Both Stark Law and the Anti-Kickback Statute contain fair market value requirements. But what is fair market value? According to the Office of Inspector General (“OIG”), fair market value is more than just the amount that both parties agree on. If the OIG investigates a provider arrangement, the provider needs to prove that the fees exchanged are set at fair market value. For strict liability statutes like Stark, failing to satisfy the fair market value requirement results in a violation and severe penalties. As the OIG increases its scrutiny, make sure you and your providers include the following steps in your fair market value due diligence:

  1. Use experts to determine fair market value. If your office manager or accountant is not an expert in the service or product (e.g., real estate, technician's salary or equipment, etc.) related to your arrangement, find someone to analyze the pricing of your arrangement.
  2. Use external and objective surveys as a guide. Membership in several associations has relevant privileges. Use organizations like the Medical Group Management Association, Ohio State Medical Association, and American College of Radiology to find out what other providers in your geographic area are paying for services and products (e.g., billing, space, equipment and personnel).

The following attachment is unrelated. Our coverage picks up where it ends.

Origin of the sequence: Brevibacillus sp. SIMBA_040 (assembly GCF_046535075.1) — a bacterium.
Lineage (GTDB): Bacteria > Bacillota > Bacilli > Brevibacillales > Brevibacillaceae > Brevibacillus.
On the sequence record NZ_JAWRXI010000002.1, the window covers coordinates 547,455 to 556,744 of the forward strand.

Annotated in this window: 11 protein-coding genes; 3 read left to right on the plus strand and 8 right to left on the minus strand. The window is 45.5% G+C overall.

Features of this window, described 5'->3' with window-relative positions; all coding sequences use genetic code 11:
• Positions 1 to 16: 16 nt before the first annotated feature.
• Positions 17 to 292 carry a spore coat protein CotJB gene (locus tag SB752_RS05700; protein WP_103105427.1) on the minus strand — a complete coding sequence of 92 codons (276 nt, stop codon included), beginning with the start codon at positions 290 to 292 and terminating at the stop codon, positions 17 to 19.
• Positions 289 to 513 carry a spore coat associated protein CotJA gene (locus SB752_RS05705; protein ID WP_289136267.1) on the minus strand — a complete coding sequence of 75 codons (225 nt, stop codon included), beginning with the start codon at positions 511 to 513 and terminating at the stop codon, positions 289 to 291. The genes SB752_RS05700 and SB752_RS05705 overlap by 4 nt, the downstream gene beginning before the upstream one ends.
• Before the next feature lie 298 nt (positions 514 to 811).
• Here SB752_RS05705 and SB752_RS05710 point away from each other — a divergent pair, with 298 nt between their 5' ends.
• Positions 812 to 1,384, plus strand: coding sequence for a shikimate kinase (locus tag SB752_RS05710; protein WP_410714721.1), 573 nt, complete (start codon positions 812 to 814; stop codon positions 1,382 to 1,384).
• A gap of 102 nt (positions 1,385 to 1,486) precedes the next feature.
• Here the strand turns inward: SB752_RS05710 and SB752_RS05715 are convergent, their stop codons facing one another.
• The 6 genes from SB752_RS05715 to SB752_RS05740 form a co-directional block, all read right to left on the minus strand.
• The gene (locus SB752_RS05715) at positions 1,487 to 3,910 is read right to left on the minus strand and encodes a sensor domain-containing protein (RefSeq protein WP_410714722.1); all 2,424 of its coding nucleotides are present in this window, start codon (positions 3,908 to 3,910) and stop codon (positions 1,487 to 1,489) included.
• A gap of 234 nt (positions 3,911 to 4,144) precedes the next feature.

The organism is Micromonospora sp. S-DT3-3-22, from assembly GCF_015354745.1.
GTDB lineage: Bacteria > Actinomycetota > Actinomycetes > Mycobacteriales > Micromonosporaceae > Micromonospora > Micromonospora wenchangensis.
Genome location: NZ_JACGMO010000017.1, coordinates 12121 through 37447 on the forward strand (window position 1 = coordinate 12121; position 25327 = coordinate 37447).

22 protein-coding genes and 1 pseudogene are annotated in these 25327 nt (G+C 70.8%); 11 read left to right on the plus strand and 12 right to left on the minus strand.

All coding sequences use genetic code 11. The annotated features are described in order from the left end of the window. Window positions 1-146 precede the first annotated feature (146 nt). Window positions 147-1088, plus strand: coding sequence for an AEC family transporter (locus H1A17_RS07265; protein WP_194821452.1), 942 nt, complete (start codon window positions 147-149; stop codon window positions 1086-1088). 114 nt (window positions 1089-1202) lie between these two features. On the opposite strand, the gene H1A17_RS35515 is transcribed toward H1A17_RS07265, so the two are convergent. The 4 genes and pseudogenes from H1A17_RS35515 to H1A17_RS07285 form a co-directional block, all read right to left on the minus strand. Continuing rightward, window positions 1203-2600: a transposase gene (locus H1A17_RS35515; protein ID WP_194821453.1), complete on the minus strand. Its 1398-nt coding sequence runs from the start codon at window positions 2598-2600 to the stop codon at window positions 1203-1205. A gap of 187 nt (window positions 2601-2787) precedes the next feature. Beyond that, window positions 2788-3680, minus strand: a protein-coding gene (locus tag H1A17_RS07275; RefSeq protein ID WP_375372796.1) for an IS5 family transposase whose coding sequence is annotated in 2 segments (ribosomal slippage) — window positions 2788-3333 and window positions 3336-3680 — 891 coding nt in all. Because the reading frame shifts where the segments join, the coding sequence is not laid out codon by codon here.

3. Understand the importance of fair market value. If you fail the fair market value criteria of an exception or safe harbor, your ability to meet any other criteria is likely moot.  
  4. Document how fair market value was determined: Keep a file with your surveys, expert opinions and calculations, so it is ready as your defense if needed.  
  5. Make reasonable comparisons. Compare equivalent items and equivalent factors (e.g., same time frames, size, service, exclusivity, etc.)
  6. If you are paying more or less than fair market value, you need to have a commercially reasonable explanation.[1]